Is This Hybrid Tricycle The Coolest Invention Lately Solving Urban Congestion Issues?

We call a car with a gas engine and an electric motor a hybrid. What do you call a fully enclosed three wheel pedal car with an electric motor?

Good question.

The people at VeloMetro, a Vancouver based start-up call theirs a Velomobile. The Veemo hybrid tricycle prototype uses an aluminium composite sandwich for its composite body with integrated crumple zones.


What is a Veemo?

The Veemo is VeloMetro’s entry into the electric-assist ‘velocar’ market, which could help people replace many of their local trips in gas automobiles in favour of using a smaller and more efficient electric vehicle. These electric velocars seem to bridge the gap between an electric bike and a ‘neighbourhood electric vehicle,’ and may help get people pedalling who otherwise wouldn’t.

There have been studies that have shown that up to 60 percent of a city’s population would like to cycle more, but they don’t for reasons such as not wanting to get into cycling attire, not wanting to wear a helmet, or worrying about their bike getting stolen and Veemo is exactly  designed to service these issues.

Because the Veemo is enclosed, riders don’t need to wear a helmet or protective clothing. The electric assist feature means they won’t work up a sweat or need to change clothes when they get where they’re going. Fitness conscious users can also be happy with a Veemo!

Why is Veemo a boon to the urban population?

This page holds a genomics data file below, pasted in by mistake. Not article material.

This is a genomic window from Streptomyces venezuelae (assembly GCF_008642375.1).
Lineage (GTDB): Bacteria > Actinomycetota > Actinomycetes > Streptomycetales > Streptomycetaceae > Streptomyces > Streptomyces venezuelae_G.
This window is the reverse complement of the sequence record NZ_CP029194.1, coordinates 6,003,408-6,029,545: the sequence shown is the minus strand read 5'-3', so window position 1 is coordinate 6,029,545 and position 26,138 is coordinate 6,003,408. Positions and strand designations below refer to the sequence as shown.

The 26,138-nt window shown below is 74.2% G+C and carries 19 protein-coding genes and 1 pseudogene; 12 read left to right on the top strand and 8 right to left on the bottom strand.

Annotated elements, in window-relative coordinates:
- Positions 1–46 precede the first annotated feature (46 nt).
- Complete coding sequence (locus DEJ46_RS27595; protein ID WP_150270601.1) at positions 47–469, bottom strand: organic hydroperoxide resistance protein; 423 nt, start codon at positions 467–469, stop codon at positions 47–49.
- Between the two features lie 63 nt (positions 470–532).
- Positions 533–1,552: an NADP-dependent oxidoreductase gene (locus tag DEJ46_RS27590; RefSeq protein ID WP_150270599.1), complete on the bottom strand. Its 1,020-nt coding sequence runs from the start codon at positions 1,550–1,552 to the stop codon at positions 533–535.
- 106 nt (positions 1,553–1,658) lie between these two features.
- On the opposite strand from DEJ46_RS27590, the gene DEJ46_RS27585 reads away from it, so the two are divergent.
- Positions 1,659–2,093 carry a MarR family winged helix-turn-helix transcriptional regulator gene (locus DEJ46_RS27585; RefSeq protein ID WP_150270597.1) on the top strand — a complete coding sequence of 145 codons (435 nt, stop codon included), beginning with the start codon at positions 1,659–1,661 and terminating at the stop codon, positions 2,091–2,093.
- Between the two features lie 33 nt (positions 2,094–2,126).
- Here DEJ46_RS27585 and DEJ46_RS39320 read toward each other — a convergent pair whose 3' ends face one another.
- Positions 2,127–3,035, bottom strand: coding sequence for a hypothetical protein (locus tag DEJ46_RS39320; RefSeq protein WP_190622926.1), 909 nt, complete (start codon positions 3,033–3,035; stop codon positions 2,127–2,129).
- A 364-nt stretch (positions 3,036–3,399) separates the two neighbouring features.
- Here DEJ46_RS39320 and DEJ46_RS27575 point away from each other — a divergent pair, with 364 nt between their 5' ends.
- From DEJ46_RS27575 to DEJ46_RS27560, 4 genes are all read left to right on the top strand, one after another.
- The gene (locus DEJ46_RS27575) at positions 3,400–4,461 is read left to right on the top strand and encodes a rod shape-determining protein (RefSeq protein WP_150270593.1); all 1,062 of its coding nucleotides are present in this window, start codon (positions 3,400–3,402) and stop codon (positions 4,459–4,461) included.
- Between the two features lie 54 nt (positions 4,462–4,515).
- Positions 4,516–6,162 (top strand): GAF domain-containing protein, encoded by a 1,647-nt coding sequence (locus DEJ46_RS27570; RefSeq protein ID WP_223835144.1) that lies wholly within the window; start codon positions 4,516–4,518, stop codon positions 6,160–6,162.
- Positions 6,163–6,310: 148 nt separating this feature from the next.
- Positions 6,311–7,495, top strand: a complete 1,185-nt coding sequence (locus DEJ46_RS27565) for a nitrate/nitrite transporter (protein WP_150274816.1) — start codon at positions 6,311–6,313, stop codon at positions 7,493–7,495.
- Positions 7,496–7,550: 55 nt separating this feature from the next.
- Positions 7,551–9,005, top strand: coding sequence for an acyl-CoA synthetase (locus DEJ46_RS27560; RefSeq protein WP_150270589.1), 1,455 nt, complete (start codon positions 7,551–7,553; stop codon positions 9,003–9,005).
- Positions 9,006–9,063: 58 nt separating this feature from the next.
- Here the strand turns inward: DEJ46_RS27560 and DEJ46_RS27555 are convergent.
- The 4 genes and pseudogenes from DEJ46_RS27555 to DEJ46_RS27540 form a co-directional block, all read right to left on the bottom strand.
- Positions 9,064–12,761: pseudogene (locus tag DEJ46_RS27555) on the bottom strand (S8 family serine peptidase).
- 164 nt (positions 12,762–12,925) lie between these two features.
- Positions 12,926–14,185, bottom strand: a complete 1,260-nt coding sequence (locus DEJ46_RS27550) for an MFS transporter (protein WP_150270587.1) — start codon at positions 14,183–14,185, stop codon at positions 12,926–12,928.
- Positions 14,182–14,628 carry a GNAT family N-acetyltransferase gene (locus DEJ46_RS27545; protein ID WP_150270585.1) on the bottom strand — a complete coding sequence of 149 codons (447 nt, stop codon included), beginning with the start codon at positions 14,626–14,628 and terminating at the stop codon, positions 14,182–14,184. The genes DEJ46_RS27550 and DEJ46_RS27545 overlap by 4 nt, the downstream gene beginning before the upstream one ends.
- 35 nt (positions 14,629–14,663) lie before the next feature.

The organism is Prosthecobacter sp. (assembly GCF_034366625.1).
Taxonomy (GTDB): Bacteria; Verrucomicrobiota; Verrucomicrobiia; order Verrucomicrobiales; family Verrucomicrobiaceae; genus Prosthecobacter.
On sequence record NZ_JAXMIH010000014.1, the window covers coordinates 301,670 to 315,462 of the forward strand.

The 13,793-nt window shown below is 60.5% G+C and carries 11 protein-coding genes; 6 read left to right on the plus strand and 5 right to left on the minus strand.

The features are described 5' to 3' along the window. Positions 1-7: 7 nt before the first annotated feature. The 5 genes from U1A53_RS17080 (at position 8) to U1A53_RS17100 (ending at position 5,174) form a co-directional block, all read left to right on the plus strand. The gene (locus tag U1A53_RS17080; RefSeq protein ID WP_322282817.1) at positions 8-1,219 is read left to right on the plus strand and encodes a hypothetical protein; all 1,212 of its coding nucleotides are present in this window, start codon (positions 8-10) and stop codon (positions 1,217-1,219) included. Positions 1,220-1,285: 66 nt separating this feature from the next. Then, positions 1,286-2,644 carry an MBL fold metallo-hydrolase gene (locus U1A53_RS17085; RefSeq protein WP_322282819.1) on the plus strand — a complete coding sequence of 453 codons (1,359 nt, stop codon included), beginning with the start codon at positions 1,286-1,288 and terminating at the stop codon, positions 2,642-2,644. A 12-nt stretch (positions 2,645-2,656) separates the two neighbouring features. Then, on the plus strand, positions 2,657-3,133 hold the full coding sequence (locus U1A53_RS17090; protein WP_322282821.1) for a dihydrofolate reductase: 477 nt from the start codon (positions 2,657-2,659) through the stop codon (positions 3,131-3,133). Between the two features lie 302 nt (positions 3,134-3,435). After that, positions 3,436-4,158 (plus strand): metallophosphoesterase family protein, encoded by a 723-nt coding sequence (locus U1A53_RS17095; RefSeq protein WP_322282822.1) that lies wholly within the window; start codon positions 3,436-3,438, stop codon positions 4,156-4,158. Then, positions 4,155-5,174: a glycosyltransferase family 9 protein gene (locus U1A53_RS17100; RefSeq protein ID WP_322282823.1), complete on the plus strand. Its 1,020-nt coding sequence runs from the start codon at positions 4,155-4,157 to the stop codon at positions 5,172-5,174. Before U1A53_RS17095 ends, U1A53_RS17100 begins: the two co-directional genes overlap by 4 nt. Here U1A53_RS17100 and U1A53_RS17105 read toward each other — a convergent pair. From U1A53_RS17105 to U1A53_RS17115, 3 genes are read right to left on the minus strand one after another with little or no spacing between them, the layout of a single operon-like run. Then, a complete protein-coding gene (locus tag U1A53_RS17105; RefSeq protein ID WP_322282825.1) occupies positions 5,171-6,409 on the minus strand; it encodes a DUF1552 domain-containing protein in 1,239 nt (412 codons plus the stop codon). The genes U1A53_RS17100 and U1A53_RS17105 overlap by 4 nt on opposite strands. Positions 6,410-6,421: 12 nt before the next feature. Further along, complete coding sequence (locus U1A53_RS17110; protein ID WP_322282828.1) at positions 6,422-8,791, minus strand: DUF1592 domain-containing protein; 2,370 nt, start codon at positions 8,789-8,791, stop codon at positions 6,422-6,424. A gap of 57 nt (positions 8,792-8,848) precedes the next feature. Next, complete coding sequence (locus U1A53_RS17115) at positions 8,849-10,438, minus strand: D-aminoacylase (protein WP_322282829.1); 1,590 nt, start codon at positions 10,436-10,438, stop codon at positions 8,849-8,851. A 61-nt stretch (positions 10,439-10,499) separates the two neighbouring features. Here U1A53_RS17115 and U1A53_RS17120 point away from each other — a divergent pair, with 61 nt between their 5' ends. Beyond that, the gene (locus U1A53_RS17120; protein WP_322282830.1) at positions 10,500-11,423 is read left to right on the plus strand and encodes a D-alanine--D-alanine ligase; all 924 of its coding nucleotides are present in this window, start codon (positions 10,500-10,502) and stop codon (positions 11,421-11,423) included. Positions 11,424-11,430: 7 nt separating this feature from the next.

The Veemo has an automatic transmission with a reverse gear, hydraulic disc brakes, and a full LED lighting system. It should weigh about 265 lbs in its final production configuration. With its lithium ion battery pack, it should have a range of 62 miles. The top speed is limited to 20 mph to avoid having it classified as a motor vehicle by the local DMV.


With Veemo you can turn all sharing and caring!

Bicycle sharing services are very popular in many large cities but riding a bike in the rain or a snowstorm can be unpleasant there are already existing car sharing services like BlueIndy that are useful, but the cost can add up. The velomobile sharing program designed by VeloMetro for the Veemo costs just 20 cents a minute. Whatta deal!

How does it work?

There is no membership requirement. Instead, drivers use their smartphone to sign out a Veemo from a nearby VeloMetro lot, using their credit card whenever they need one. As they approach their destination, an internet connected dashboard tablet will show them the locations of motorcycle parking spots close by, along with other drop-off locations. The first Veemo-sharing service for the general public is scheduled to start in Vancouver next year, with other Pacific Northwest cities following soon afterward. If you want a Veemo of your own, there are plans for individual sales at some point in the future but the retail prices have not been announced.

‘Is the Veemo a good idea or just another shooting star in the sky proposal doomed to failure?’ Tell us at ED what you think in the comments section.

Do you want to find out how new technologies can tackle waste in urban areas? Read here:  ‘Can New Technologies Tackle Urban Waste?’



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